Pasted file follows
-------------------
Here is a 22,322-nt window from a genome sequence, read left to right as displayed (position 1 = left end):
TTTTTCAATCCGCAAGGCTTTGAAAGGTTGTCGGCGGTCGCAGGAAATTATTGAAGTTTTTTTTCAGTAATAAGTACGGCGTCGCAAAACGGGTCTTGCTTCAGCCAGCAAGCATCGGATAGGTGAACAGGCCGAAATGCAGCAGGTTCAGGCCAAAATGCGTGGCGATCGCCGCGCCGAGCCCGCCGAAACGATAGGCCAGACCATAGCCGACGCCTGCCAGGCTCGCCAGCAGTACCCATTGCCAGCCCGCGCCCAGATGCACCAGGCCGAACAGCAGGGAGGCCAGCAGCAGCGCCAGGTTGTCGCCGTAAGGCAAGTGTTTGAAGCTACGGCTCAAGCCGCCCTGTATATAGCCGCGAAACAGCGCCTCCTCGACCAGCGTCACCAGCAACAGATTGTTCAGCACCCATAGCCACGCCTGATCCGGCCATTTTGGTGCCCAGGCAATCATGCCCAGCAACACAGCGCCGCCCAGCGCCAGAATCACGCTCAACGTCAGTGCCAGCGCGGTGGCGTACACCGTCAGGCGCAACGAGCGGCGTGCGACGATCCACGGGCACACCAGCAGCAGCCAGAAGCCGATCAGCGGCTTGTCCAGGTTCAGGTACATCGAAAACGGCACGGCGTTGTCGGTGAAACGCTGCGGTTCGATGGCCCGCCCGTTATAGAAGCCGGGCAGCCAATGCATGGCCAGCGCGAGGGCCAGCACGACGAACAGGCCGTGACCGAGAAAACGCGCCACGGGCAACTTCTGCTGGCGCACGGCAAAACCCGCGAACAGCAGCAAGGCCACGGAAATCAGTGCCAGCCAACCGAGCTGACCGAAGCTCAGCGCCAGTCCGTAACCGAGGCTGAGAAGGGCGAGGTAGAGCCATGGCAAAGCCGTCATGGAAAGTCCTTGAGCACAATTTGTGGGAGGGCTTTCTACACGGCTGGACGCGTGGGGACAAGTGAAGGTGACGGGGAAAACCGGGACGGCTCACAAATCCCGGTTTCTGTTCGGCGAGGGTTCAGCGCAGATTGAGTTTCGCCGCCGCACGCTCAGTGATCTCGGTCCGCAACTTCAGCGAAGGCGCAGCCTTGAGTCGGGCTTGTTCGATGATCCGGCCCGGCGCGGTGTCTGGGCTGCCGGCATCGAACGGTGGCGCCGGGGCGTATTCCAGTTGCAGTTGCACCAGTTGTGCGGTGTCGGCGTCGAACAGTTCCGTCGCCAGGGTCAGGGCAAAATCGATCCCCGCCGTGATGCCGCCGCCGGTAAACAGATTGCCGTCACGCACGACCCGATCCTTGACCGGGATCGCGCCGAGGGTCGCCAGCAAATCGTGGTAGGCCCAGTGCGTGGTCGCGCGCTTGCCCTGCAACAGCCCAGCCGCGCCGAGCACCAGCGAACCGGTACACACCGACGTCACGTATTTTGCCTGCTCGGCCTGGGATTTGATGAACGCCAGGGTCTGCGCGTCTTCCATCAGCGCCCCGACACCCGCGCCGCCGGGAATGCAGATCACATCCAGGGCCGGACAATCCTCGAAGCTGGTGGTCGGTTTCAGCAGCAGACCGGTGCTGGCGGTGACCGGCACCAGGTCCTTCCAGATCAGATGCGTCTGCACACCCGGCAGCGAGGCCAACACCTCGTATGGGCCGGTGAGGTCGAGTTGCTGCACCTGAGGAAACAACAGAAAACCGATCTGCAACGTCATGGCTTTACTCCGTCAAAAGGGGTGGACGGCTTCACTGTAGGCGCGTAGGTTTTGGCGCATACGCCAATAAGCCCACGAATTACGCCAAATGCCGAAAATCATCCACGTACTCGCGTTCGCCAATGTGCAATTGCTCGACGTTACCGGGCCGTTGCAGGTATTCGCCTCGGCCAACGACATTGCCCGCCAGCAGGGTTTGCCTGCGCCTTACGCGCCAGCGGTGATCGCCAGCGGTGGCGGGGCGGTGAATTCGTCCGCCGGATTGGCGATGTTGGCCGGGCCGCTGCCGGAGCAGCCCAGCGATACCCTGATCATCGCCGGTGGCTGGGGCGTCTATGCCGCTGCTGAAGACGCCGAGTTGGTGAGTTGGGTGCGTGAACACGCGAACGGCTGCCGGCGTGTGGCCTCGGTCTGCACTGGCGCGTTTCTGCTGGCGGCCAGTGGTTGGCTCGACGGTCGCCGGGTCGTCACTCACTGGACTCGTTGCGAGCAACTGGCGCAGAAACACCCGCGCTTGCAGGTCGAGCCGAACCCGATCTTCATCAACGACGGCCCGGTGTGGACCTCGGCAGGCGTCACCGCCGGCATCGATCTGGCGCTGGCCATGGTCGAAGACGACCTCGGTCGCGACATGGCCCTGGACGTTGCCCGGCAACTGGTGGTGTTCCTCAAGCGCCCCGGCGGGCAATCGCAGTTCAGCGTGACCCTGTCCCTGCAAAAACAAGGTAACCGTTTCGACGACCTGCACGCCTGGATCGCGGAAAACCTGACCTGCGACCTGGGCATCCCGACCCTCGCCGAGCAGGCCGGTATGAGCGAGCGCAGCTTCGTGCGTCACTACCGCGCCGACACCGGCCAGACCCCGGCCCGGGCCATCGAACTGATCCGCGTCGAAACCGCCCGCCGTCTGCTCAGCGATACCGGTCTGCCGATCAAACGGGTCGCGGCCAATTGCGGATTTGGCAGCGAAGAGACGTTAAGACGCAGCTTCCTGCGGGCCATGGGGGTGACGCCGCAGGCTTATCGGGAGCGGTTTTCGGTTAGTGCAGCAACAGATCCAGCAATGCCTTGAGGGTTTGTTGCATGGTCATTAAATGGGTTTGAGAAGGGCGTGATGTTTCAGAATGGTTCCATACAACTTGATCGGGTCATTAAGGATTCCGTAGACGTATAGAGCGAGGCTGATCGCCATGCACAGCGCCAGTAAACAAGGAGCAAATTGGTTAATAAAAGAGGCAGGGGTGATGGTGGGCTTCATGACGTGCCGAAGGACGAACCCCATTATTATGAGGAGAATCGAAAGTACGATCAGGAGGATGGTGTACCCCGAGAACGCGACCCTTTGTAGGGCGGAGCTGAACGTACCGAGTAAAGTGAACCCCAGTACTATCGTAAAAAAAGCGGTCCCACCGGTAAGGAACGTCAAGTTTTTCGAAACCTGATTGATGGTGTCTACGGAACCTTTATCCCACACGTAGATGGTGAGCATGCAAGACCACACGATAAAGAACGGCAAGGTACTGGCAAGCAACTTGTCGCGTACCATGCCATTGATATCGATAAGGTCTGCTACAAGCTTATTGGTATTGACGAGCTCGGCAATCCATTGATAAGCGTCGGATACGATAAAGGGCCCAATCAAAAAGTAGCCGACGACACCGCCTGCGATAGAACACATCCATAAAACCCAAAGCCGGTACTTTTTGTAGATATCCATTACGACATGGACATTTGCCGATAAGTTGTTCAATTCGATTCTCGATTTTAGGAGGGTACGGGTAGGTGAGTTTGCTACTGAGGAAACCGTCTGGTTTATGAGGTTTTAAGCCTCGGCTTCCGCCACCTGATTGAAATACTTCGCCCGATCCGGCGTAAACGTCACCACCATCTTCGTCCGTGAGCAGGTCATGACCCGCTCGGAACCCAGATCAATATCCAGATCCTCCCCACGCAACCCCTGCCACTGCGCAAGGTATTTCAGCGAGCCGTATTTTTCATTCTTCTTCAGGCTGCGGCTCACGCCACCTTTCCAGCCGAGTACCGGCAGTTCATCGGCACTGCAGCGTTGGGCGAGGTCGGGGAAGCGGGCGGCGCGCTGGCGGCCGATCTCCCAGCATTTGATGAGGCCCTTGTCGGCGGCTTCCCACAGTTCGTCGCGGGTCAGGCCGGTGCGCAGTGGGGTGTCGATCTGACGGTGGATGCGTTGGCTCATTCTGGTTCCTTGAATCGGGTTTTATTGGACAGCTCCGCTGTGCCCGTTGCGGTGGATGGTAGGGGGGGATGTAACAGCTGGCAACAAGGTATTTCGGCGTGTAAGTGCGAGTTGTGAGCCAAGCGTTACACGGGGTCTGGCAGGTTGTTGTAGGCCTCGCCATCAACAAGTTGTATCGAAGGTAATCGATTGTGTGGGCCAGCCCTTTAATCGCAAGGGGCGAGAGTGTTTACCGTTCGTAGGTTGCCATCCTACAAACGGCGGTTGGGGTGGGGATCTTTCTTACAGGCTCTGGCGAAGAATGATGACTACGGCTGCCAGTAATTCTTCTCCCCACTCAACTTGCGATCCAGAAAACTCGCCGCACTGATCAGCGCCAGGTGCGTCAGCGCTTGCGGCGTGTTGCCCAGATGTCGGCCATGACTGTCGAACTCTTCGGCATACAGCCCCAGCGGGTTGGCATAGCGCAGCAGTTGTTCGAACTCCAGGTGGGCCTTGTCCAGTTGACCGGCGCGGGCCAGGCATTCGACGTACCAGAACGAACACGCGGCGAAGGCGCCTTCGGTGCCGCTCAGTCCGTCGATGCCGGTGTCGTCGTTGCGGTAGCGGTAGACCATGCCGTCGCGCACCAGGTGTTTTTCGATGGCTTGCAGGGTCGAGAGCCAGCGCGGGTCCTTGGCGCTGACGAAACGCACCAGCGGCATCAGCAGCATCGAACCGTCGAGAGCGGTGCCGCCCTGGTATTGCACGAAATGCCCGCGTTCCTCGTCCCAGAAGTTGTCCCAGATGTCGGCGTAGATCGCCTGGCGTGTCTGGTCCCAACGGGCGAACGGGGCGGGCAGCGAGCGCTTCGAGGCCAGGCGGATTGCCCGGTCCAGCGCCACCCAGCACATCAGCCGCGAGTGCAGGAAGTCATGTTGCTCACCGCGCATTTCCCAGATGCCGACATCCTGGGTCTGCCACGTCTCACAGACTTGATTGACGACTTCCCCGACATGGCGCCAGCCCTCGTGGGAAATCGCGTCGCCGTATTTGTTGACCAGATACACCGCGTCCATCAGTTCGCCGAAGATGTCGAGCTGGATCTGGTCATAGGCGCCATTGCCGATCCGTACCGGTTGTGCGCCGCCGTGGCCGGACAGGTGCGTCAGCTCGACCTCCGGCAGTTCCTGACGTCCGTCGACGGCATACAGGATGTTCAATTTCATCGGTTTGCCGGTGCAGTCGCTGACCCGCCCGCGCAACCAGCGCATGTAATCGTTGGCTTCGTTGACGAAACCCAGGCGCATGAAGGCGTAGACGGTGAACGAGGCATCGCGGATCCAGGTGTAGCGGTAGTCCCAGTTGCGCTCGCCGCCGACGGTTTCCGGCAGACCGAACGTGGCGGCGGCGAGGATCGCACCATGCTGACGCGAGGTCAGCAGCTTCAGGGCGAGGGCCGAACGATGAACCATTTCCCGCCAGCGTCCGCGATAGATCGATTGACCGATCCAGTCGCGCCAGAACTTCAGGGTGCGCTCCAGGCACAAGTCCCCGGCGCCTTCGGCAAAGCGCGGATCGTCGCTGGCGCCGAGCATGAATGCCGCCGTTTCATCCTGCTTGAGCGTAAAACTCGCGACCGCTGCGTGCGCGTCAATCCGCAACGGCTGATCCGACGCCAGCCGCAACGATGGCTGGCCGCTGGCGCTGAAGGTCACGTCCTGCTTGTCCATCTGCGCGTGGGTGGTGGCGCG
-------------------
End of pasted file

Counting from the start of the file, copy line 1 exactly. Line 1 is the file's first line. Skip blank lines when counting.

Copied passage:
Here is a 22,322-nt window from a genome sequence, read left to right as displayed (position 1 = left end):